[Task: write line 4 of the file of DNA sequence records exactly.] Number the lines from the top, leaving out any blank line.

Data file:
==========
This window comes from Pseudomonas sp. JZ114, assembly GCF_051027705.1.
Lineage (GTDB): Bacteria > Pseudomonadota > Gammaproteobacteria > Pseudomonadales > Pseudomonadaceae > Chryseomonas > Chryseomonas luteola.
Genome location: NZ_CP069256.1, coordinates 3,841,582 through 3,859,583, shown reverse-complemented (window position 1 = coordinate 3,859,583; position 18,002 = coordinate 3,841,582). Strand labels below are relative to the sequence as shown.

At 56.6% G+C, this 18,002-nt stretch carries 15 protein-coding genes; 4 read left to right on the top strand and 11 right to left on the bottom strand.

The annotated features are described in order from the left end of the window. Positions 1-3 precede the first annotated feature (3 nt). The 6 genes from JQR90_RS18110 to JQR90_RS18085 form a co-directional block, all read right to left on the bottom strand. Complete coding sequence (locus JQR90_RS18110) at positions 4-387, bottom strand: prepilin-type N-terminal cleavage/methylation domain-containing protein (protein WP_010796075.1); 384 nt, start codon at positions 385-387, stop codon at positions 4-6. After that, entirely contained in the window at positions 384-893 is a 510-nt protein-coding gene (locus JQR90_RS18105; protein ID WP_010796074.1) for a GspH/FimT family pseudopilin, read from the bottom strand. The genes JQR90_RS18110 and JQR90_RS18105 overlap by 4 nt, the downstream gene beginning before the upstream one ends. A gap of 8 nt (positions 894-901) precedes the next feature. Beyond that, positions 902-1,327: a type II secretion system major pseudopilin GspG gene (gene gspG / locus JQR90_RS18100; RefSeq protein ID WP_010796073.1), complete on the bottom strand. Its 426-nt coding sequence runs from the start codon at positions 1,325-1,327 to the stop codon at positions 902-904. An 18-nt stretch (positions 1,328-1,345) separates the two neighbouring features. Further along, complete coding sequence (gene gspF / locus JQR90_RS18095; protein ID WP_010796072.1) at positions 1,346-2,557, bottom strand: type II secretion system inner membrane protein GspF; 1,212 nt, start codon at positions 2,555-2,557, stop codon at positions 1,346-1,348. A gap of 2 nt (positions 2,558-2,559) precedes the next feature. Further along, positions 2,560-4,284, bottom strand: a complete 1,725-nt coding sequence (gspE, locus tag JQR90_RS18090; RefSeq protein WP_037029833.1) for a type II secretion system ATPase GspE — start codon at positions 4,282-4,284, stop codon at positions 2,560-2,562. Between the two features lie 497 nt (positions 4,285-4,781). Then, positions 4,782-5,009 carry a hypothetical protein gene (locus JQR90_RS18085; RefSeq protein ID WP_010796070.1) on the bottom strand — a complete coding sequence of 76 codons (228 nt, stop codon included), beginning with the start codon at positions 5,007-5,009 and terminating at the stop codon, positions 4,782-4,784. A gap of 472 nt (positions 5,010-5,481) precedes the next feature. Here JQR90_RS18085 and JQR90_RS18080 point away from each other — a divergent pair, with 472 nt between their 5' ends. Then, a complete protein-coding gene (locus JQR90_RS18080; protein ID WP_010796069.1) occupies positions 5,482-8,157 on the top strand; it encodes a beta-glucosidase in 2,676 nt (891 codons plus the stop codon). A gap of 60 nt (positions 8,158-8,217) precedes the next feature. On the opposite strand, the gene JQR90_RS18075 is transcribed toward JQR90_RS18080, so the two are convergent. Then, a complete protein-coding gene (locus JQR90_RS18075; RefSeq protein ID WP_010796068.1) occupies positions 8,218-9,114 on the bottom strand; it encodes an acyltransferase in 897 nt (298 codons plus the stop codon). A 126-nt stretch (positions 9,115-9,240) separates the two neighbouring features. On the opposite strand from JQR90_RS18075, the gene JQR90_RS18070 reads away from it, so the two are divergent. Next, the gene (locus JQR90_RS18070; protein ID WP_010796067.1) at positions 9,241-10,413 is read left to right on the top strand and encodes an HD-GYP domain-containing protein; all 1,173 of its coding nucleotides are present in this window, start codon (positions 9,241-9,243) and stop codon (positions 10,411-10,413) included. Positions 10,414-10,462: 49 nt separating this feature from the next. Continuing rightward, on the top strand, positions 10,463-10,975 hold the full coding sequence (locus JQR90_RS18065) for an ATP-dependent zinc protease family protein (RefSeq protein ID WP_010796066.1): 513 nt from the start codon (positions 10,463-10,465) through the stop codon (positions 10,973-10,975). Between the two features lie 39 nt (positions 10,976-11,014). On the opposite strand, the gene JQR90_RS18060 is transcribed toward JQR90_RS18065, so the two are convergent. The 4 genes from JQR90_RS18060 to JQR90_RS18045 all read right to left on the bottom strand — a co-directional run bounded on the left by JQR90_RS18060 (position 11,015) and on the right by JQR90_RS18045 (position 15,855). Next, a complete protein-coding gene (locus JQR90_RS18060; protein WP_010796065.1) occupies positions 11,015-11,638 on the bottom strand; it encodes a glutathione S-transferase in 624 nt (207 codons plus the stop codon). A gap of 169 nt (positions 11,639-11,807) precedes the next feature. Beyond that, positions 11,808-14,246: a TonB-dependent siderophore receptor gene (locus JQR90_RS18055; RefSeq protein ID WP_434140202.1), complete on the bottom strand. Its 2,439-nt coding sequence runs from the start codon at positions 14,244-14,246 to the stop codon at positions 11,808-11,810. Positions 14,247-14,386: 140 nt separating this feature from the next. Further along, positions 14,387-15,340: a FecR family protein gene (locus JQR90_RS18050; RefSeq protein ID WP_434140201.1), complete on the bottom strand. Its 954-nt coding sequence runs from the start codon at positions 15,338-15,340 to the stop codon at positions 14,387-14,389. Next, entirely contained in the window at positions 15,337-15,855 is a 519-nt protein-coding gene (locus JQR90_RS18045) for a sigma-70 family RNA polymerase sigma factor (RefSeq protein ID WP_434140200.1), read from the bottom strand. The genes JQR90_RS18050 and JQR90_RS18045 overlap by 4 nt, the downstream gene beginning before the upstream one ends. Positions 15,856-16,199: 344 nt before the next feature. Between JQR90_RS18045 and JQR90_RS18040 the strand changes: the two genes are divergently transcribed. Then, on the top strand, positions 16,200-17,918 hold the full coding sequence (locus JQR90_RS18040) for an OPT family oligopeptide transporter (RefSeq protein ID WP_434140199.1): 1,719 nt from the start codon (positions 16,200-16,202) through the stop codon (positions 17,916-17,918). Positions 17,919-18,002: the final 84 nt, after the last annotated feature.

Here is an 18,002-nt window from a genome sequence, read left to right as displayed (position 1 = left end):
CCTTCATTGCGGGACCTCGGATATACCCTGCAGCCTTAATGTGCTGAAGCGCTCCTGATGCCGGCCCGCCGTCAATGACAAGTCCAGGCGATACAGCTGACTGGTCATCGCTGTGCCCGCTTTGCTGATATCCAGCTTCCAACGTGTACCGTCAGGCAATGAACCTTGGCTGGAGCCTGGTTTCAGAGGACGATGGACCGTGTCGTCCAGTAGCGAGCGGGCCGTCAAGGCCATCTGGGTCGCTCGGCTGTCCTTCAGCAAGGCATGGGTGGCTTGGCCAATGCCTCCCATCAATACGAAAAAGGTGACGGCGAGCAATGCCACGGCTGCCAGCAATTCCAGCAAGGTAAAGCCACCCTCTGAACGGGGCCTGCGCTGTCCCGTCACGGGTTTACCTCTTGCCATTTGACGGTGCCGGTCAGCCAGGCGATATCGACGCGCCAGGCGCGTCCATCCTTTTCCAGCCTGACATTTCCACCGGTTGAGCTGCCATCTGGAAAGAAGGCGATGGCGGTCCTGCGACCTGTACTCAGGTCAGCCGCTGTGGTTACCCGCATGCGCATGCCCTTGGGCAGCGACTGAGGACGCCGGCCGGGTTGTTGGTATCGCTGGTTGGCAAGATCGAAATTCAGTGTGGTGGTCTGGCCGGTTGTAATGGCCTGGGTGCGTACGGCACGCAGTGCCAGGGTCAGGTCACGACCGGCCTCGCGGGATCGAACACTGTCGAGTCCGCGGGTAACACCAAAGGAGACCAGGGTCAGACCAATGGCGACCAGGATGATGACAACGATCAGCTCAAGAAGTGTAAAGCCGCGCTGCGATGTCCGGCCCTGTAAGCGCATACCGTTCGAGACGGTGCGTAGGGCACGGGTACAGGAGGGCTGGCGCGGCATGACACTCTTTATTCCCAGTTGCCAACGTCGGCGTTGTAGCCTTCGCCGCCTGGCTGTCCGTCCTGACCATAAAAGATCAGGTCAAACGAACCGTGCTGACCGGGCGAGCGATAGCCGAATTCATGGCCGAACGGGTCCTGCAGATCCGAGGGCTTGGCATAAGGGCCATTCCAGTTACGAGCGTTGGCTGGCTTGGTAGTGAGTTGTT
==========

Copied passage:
At 56.6% G+C, this 18,002-nt stretch carries 15 protein-coding genes; 4 read left to right on the top strand and 11 right to left on the bottom strand.